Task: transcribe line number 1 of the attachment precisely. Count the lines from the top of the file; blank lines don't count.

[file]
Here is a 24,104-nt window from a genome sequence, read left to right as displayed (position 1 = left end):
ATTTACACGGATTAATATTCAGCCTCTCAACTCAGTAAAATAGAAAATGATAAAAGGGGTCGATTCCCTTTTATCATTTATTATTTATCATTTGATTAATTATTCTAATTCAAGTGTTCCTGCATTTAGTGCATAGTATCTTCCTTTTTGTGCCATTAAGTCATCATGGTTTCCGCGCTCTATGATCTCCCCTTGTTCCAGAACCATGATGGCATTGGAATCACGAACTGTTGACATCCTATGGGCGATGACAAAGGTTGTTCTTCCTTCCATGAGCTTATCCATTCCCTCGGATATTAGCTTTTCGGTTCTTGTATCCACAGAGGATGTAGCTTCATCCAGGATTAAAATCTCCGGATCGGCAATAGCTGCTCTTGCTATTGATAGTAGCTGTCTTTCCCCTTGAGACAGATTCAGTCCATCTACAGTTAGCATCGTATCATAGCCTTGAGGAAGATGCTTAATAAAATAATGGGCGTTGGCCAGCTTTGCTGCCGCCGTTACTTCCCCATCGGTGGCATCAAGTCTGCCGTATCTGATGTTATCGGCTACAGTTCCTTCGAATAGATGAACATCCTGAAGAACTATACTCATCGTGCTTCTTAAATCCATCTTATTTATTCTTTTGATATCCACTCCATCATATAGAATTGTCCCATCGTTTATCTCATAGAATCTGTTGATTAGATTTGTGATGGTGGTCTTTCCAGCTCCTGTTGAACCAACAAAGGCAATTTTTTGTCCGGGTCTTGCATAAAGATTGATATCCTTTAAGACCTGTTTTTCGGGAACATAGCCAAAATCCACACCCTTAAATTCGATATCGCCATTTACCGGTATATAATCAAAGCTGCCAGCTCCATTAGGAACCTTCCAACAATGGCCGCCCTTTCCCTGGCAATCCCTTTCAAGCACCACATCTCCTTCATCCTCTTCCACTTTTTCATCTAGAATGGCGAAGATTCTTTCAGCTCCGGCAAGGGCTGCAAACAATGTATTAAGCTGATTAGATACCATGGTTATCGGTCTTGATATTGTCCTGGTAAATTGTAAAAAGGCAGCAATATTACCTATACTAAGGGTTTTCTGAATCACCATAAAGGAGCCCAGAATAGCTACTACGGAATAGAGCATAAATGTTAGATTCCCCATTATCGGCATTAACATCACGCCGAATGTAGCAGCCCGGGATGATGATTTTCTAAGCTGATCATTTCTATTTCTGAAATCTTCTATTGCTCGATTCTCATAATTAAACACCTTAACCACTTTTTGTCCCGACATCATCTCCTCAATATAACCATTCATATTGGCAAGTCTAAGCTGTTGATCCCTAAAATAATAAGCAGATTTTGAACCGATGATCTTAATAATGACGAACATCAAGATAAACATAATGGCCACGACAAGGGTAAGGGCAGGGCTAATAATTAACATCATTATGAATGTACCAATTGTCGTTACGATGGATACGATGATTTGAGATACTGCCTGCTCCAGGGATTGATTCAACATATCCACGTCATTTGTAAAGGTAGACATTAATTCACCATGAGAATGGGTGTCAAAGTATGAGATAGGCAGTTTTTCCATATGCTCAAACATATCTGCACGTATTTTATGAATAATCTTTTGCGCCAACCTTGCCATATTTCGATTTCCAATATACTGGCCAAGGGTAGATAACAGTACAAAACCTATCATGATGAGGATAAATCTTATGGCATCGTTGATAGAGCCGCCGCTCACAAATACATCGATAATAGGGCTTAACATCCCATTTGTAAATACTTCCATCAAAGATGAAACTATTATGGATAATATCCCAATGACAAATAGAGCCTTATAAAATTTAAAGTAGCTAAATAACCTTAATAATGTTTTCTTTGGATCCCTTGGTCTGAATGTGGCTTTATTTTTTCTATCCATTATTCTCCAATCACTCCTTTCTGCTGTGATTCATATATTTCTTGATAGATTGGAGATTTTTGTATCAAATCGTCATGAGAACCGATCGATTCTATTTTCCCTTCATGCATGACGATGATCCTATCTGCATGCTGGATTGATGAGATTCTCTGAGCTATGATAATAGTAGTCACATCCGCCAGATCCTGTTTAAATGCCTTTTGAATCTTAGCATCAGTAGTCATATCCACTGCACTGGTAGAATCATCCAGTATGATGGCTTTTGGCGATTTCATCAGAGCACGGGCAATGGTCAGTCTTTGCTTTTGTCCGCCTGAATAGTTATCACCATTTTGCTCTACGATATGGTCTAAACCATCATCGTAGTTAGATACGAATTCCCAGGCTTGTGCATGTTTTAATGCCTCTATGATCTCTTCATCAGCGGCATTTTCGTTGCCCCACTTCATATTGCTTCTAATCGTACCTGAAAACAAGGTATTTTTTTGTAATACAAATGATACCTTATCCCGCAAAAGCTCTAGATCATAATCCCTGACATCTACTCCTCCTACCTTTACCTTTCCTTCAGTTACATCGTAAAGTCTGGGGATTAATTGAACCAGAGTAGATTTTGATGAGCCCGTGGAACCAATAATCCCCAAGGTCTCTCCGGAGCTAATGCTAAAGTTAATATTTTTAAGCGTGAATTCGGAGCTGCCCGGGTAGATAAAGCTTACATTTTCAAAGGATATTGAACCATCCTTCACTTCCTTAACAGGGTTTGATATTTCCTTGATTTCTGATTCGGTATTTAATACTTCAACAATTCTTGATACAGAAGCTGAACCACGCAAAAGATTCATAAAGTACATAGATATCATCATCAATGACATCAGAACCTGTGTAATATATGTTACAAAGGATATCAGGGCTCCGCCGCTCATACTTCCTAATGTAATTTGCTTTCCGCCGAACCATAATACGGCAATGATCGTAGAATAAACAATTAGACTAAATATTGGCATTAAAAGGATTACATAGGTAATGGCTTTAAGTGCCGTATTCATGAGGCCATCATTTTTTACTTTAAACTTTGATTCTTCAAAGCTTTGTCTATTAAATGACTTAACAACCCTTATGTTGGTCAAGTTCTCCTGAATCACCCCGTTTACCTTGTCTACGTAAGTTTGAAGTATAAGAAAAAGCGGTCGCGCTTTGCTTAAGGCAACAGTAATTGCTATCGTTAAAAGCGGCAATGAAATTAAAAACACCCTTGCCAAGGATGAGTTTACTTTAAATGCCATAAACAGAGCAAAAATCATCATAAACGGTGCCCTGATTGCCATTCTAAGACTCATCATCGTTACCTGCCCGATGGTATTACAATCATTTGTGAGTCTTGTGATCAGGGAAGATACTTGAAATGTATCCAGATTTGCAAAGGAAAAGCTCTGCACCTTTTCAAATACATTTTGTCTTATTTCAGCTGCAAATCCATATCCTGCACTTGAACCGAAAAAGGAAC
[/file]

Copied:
Here is a 24,104-nt window from a genome sequence, read left to right as displayed (position 1 = left end):